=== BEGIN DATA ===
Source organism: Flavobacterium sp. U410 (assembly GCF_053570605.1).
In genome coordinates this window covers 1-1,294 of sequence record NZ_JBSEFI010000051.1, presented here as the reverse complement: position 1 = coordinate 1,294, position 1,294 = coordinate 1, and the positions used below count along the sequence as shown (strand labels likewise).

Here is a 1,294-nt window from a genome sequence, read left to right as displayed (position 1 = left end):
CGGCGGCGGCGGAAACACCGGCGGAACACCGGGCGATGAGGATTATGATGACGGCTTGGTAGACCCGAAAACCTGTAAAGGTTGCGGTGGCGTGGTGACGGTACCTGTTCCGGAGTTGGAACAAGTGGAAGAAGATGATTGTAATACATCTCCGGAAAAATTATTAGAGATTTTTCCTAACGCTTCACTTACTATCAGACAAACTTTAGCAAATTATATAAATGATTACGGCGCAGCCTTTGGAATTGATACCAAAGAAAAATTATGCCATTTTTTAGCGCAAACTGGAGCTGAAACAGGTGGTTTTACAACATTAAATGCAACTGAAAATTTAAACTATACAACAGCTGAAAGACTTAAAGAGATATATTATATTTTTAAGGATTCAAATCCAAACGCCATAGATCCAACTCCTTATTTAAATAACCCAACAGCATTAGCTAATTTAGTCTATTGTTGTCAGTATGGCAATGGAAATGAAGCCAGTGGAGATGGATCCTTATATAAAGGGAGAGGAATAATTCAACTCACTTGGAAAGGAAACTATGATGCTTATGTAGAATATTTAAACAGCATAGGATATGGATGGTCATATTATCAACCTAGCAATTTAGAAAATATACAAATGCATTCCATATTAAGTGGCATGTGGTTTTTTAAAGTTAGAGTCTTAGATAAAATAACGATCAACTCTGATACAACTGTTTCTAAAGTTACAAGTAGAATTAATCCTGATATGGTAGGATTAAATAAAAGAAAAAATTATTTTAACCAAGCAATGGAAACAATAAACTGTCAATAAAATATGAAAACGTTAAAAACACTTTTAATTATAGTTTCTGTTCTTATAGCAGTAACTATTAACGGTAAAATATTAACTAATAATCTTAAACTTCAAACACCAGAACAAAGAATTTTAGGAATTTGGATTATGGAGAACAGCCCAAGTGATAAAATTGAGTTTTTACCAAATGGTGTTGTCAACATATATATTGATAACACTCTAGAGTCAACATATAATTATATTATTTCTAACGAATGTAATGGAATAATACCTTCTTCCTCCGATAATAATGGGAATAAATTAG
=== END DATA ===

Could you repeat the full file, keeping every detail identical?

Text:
Source organism: Flavobacterium sp. U410 (assembly GCF_053570605.1).
In genome coordinates this window covers 1-1,294 of sequence record NZ_JBSEFI010000051.1, presented here as the reverse complement: position 1 = coordinate 1,294, position 1,294 = coordinate 1, and the positions used below count along the sequence as shown (strand labels likewise).

Here is a 1,294-nt window from a genome sequence, read left to right as displayed (position 1 = left end):
CGGCGGCGGCGGAAACACCGGCGGAACACCGGGCGATGAGGATTATGATGACGGCTTGGTAGACCCGAAAACCTGTAAAGGTTGCGGTGGCGTGGTGACGGTACCTGTTCCGGAGTTGGAACAAGTGGAAGAAGATGATTGTAATACATCTCCGGAAAAATTATTAGAGATTTTTCCTAACGCTTCACTTACTATCAGACAAACTTTAGCAAATTATATAAATGATTACGGCGCAGCCTTTGGAATTGATACCAAAGAAAAATTATGCCATTTTTTAGCGCAAACTGGAGCTGAAACAGGTGGTTTTACAACATTAAATGCAACTGAAAATTTAAACTATACAACAGCTGAAAGACTTAAAGAGATATATTATATTTTTAAGGATTCAAATCCAAACGCCATAGATCCAACTCCTTATTTAAATAACCCAACAGCATTAGCTAATTTAGTCTATTGTTGTCAGTATGGCAATGGAAATGAAGCCAGTGGAGATGGATCCTTATATAAAGGGAGAGGAATAATTCAACTCACTTGGAAAGGAAACTATGATGCTTATGTAGAATATTTAAACAGCATAGGATATGGATGGTCATATTATCAACCTAGCAATTTAGAAAATATACAAATGCATTCCATATTAAGTGGCATGTGGTTTTTTAAAGTTAGAGTCTTAGATAAAATAACGATCAACTCTGATACAACTGTTTCTAAAGTTACAAGTAGAATTAATCCTGATATGGTAGGATTAAATAAAAGAAAAAATTATTTTAACCAAGCAATGGAAACAATAAACTGTCAATAAAATATGAAAACGTTAAAAACACTTTTAATTATAGTTTCTGTTCTTATAGCAGTAACTATTAACGGTAAAATATTAACTAATAATCTTAAACTTCAAACACCAGAACAAAGAATTTTAGGAATTTGGATTATGGAGAACAGCCCAAGTGATAAAATTGAGTTTTTACCAAATGGTGTTGTCAACATATATATTGATAACACTCTAGAGTCAACATATAATTATATTATTTCTAACGAATGTAATGGAATAATACCTTCTTCCTCCGATAATAATGGGAATAAATTAG